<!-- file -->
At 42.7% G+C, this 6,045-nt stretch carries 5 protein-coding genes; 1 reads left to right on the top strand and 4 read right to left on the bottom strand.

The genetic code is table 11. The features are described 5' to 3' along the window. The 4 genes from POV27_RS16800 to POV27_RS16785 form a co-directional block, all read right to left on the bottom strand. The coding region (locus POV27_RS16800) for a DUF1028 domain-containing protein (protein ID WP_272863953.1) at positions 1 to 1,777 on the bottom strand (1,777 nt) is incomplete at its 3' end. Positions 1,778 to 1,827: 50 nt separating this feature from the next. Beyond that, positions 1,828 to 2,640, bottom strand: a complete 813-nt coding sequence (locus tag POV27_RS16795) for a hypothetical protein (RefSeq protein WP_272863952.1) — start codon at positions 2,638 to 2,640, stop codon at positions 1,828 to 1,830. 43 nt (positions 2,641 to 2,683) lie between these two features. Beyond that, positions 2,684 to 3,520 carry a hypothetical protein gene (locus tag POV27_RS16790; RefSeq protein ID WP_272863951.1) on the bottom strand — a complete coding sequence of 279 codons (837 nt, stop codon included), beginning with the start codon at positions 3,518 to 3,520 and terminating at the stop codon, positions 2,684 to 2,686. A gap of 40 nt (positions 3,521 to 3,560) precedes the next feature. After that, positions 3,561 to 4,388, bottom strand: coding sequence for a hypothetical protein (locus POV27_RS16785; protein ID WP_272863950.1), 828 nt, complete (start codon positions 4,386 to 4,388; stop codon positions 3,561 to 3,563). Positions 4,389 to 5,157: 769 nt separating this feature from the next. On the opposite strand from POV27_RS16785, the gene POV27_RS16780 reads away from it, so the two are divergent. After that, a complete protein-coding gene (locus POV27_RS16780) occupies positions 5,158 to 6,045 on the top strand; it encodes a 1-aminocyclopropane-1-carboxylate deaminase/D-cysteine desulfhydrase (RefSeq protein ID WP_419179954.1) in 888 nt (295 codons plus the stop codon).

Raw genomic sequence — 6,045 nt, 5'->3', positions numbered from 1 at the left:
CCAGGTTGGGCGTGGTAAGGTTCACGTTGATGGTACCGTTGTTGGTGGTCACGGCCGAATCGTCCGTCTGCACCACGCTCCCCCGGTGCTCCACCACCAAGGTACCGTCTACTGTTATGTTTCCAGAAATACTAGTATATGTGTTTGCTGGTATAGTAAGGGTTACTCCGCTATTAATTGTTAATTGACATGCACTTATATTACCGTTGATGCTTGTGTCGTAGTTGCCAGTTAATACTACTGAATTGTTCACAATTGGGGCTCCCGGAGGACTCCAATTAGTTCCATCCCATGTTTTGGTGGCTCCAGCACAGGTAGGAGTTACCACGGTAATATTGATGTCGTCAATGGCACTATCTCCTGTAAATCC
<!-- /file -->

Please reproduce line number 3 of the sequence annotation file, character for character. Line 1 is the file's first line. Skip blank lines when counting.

Raw genomic sequence — 6,045 nt, 5'->3', positions numbered from 1 at the left: